A common paradigm in distance-based learning is to embed the instance space into some appropriately chosen feature space equipped with a metric and to define the dissimilarity between instances by the distance of their images in the feature space. If the instances are graphs, then frequent connected subgraphs are a well-suited pattern language to define such feature spaces. Identifying the set of frequent connected subgraphs and subsequently computing embeddings for graph instances, however, is computationally intractable. As a result, existing frequent subgraph mining algorithms either restrict the structural complexity of the instance graphs or require exponential delay between the output of subsequent patterns. Hence distance-based learners lack an efficient way to operate on arbitrary graph data. To resolve this problem, in this thesis we present a mining system that gives up the demand on the completeness of the pattern set to instead guarantee a polynomial delay between subsequent patterns. Complementing this, we devise efficient methods to compute the embedding of arbitrary graphs into the Hamming space spanned by our pattern set. As a result, we present a system that allows to efficiently apply distance-based learning methods to arbitrary graph databases.
To overcome the computational intractability of the mining step, we consider only frequent subtrees for arbitrary graph databases. This restriction alone, however, does not suffice to make the problem tractable. We reduce the mining problem from arbitrary graphs to forests by replacing each graph by a polynomially sized forest obtained from a random sample of its spanning trees. This results in an incomplete mining algorithm. However, we prove that the probability of missing a frequent subtree pattern is low. We show empirically that this is true in practice even for very small sized forests. As a result, our algorithm is able to mine frequent subtrees in a range of graph databases where state-of-the-art exact frequent subgraph mining systems fail to produce patterns in reasonable time or even at all. Furthermore, the predictive performance of our patterns is comparable to that of exact frequent connected subgraphs, where available.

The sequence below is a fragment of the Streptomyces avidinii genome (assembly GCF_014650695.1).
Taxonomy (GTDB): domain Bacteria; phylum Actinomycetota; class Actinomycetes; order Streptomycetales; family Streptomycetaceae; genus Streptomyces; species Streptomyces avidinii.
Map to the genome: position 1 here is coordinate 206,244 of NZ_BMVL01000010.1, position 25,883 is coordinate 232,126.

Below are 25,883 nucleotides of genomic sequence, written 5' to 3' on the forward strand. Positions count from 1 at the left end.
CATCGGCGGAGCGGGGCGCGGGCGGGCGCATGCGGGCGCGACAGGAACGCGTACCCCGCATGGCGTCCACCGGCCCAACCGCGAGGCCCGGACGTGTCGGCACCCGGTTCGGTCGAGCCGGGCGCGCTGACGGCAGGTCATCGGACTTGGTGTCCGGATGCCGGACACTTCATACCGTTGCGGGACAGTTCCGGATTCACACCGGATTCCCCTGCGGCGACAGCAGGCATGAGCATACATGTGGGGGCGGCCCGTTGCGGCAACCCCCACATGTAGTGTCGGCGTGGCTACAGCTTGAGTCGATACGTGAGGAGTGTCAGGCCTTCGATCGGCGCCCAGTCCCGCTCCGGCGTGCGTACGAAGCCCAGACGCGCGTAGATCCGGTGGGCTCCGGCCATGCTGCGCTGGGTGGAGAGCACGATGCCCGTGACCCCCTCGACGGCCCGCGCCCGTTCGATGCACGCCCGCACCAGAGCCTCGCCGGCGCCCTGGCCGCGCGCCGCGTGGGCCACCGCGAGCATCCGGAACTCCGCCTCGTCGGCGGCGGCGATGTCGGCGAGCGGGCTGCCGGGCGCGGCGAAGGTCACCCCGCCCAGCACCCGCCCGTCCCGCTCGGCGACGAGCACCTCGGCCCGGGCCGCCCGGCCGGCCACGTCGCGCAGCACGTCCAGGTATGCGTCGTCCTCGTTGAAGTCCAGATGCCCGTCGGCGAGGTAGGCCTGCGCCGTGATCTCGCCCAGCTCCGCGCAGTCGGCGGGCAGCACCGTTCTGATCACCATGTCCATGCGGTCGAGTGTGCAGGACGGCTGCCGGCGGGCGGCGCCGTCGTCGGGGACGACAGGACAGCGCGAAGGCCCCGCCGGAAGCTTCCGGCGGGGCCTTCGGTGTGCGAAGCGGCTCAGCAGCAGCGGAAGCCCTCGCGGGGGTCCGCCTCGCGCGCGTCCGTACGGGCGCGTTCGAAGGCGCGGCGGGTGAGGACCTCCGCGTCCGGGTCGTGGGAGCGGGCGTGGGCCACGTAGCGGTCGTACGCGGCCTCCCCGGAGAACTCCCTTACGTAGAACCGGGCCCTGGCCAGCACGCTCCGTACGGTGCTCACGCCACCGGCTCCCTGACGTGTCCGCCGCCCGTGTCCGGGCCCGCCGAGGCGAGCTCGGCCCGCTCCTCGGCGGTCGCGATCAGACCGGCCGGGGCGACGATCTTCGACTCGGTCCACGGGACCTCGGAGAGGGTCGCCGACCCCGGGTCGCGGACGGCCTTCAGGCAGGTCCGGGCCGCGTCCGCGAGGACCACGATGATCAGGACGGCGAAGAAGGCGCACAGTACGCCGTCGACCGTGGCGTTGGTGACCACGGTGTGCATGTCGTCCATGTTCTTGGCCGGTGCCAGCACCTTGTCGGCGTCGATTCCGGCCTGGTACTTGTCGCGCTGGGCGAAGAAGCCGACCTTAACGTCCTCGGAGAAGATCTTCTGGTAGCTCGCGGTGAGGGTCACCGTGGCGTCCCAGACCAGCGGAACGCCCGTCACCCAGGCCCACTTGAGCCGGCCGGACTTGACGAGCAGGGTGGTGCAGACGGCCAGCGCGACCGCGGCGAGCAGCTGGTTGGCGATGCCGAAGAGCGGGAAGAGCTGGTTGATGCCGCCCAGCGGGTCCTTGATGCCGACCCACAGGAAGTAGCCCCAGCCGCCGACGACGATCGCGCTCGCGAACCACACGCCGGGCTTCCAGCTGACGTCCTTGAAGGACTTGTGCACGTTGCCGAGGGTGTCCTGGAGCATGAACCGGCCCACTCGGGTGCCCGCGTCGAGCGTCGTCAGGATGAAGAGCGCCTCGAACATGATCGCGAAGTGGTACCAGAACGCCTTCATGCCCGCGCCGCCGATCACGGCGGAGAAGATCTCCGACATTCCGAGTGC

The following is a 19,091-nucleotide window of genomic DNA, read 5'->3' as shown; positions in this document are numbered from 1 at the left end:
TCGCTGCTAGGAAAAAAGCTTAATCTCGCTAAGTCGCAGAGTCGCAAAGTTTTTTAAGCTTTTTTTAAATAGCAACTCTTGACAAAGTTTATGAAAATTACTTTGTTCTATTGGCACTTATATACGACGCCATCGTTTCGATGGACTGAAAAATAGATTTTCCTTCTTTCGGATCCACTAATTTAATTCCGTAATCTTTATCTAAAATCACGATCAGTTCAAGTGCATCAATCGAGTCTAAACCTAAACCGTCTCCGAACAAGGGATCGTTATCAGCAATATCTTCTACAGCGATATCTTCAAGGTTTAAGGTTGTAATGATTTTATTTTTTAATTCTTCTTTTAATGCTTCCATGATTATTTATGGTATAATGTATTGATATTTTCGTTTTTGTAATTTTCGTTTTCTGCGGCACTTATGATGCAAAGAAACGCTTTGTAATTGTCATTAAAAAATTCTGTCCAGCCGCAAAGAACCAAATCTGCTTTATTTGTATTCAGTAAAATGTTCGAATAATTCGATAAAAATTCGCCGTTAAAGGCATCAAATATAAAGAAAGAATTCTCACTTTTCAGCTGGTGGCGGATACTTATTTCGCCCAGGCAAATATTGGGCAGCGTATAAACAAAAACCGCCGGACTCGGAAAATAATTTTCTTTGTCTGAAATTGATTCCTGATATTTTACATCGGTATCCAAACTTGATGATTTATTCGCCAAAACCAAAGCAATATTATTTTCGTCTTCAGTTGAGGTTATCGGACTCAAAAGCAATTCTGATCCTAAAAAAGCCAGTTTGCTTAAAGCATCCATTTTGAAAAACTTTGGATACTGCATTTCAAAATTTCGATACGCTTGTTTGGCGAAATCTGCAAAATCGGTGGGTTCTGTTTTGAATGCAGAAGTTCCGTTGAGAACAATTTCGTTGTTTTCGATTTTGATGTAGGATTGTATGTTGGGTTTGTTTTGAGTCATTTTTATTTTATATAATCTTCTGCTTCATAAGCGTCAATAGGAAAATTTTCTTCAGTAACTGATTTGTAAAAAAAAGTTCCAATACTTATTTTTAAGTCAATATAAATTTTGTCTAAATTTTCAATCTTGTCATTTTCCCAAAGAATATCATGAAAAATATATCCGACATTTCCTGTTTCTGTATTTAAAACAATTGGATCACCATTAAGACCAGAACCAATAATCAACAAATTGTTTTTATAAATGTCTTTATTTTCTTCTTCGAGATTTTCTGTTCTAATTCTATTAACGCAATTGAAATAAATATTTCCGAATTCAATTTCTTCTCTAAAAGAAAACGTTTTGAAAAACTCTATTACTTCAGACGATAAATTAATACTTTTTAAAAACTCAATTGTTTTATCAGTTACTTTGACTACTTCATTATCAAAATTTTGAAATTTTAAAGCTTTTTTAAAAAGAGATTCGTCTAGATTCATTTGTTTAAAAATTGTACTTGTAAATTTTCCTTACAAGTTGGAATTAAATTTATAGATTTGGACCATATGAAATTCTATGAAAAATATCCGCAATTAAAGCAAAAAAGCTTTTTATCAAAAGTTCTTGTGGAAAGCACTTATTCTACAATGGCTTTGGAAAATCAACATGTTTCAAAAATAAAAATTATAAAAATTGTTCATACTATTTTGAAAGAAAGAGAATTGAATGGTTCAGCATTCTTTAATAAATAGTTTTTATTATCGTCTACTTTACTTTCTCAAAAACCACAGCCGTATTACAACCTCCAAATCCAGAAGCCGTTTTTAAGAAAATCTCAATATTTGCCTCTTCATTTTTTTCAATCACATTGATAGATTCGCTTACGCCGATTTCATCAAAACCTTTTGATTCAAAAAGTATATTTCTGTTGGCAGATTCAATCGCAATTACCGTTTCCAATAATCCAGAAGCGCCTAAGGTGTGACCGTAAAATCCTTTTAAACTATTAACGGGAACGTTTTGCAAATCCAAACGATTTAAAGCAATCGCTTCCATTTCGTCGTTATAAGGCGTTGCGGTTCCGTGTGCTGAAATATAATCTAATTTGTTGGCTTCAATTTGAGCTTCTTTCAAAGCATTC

The above method considers polynomially many spanning trees for the forest, while many graphs have exponentially many spanning trees. The number of patterns found by our mining algorithm can be negatively influenced by this exponential gap. We hence propose a method that can (implicitly) consider forests of exponential size, while remaining computationally tractable. This results in a higher recall for our incomplete mining algorithm. Furthermore, the methods extend the known positive results on the tractability of exact frequent subtree mining to a novel class of transaction graphs. We conjecture that the next natural extension of our results to a larger transaction graph class is at least as difficult as proving whether P = NP, or not.
Regarding the graph embedding step, we apply a similar strategy as in the mining step. We represent a novel graph by a forest of its spanning trees and decide whether the frequent trees from the mining step are subgraph isomorphic to this forest. As a result, the embedding computation has one-sided error with respect to the exact subgraph isomorphism test but is computationally tractable. Furthermore, we show that we can leverage a partial order on the pattern set. This structure can be used to reduce the runtime of the embedding computation dramatically. For the special case of Jaccard-similarity between graph embeddings, a further substantial reduction of runtime can be achieved using min-hashing. The Jaccard-distance can be approximated using small sketch vectors that can be computed fast, again using the partial order on the tree patterns.